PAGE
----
Far from depicting salvation as an individual matter, he portrays the community of believers as a single unit. Notice the metaphors Paul uses in the third paragraph quoted above (i.e. verses 17-22). The Church is a household, both in the sense of a family and in the sense of a building. Other words he uses are structure, temple and dwelling. And in the second paragraph the Church is a single person, with Christ the head.

That is the vision of Christianity: a single body of believers, welded together (or to use Paul’s metaphors here, grafted together and mortared together) into a single community that, as a unit, is saved by Christ and reconciled to God. And this is the Christian vision of mankind’s unity: that we are united through the blood of the cross – united with each other at the same time we are united with God.


Three weeks ago John made this comment on the thread Shoghi Effendi and Christian Authority:

Given that you are a convert to the Roman Catholic faith I wonder if a good place to start may be the nature of God, of man and of Jesus Christ. As there are many views on these questions among Christians in general, and amongst some Roman Catholics, it would be interesting to explore these questions to see if it is possible for us to arrive at a common understanding about them. If you are interested in pursuing these themes a good start may be for you to outline the nature of the God you believe in, the nature and purpose of man and his relationship with God and the nature and purpose of Jesus Christ in your world view. A more fundamental question is what is the purpose of creation per se.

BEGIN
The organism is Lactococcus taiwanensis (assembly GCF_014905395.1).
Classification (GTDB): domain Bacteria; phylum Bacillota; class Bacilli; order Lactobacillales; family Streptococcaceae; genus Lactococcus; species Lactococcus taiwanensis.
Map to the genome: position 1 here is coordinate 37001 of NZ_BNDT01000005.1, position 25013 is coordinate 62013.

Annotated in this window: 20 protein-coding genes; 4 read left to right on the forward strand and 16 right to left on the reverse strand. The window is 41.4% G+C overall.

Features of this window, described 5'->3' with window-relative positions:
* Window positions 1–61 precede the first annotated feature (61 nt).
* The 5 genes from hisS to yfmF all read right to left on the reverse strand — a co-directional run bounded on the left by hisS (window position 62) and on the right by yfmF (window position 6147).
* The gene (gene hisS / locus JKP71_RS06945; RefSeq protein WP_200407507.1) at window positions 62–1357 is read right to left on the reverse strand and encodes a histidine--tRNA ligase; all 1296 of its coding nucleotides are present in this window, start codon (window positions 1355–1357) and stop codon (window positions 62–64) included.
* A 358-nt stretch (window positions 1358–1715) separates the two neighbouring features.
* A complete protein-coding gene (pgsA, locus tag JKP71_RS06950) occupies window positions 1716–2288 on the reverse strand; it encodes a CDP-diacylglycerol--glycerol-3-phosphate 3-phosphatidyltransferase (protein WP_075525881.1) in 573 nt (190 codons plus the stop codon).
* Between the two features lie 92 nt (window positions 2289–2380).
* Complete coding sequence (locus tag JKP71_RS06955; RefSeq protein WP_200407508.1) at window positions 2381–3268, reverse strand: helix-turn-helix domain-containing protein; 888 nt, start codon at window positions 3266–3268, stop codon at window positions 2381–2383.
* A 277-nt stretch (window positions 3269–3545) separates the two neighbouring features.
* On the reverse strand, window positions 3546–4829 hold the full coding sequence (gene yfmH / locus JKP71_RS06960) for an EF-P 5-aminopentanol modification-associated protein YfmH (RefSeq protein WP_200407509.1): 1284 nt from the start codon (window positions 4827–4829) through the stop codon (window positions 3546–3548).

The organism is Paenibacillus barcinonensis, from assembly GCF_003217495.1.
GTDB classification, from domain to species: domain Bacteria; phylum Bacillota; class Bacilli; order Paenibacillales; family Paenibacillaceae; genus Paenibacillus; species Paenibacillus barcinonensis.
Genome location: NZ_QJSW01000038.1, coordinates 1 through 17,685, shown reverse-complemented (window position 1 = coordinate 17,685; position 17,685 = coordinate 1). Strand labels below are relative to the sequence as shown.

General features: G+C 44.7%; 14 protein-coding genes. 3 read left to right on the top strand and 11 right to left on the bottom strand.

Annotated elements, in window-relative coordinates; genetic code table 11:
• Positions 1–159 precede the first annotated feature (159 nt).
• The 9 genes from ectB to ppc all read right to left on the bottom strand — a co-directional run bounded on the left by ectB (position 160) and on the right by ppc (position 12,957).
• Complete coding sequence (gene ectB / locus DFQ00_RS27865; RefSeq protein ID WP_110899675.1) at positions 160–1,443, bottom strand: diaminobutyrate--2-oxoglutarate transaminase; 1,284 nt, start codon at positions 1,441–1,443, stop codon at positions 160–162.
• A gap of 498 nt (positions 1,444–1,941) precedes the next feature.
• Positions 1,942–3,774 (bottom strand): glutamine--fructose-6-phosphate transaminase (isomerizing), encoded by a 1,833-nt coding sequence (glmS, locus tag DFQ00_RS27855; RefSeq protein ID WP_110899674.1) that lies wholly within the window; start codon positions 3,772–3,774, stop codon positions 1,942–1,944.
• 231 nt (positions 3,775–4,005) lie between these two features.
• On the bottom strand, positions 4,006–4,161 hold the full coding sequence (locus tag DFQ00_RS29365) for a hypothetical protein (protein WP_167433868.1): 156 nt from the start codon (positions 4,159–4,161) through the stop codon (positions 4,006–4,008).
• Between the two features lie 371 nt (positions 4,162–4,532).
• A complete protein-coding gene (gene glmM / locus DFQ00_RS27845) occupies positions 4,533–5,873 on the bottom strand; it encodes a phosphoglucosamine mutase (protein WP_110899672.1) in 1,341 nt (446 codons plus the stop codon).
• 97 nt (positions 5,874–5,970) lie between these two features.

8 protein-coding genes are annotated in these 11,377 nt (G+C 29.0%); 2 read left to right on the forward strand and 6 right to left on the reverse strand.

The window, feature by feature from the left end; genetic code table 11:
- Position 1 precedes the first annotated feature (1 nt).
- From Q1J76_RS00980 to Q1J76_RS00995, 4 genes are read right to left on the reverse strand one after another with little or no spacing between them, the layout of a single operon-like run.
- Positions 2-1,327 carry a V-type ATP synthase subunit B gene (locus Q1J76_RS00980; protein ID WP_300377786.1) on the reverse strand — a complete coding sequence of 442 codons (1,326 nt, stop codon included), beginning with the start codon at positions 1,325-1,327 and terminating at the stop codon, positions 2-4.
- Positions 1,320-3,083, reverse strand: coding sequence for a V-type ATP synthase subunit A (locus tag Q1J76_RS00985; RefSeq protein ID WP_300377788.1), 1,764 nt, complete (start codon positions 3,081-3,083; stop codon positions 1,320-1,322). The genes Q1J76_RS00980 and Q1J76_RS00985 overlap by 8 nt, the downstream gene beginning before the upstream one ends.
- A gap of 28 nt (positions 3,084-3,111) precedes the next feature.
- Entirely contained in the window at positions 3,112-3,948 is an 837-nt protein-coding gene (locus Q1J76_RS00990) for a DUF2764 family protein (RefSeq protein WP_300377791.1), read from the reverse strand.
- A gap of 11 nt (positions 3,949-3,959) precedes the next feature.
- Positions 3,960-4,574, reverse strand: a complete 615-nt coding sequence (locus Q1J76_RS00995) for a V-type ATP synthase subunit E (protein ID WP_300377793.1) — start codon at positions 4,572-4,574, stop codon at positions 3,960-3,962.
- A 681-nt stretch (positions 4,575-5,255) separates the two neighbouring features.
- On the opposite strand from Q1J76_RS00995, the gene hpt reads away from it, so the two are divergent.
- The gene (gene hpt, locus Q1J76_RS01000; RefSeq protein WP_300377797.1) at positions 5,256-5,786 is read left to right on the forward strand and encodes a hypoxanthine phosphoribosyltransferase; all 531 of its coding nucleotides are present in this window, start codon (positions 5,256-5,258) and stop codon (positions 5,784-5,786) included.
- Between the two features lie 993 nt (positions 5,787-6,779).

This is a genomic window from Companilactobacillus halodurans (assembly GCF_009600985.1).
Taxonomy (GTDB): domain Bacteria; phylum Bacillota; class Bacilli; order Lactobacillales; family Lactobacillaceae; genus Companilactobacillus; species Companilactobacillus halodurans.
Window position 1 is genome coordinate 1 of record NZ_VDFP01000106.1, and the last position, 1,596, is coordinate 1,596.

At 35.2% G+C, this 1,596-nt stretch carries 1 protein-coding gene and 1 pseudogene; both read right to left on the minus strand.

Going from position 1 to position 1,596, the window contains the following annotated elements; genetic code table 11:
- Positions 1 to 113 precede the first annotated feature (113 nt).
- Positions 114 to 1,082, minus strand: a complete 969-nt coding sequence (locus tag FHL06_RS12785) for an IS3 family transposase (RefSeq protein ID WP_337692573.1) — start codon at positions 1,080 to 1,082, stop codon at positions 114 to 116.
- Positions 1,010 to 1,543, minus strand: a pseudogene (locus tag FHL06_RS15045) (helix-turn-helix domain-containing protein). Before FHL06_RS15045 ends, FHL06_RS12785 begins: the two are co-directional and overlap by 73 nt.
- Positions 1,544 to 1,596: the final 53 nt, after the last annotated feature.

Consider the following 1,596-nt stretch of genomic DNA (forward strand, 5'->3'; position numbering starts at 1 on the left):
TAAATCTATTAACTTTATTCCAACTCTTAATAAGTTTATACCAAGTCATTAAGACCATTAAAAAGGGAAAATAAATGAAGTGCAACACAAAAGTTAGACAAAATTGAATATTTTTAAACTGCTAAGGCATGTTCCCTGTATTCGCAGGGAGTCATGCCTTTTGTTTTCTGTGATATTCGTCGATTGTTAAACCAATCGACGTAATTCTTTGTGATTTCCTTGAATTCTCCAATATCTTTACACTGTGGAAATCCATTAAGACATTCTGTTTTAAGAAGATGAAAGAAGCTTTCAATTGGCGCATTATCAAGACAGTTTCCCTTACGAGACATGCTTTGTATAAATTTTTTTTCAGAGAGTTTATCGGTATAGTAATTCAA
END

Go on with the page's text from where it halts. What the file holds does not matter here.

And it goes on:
I’ve been remiss in getting back to this. Haven’t had time for blogging in a while. But now I can take a crack at it.

The easiest way to sum up my belief would be to recite the Nicene Creed. But instead I’ll put my beliefs in my own words.

The nature of God

God is eternal, which means he exists outside of time. He created everything that exists, including time and space. God is a community of persons: Father, Son and Holy Spirit (called the Trinity).

(Since leaving the Baha’i Faith and becoming Christian, I have fallen out of the habit of capitalizing pronouns when referring to God. Hope that isn’t too distracting.)

The nature and purpose of man and his relationship with God

Man, like all of God’s creatures, are created first and foremost to glorify God. They also reflect the image of God according to their nature. So in man, the love between men reflects the love within the Trinity. When a husband and wife have a child, for example, this is an image of the procession of the Holy Spirit from the love shared by the Father and the Son.

Humans consist of body and soul. The two together make up a human being. So we glorify God and reflect his nature by means of both our body and our soul. That’s why, for example, we perform movements when we worship: have processions, kneel before the Eucharist, etc. We worship God according to our nature, and our nature includes our body.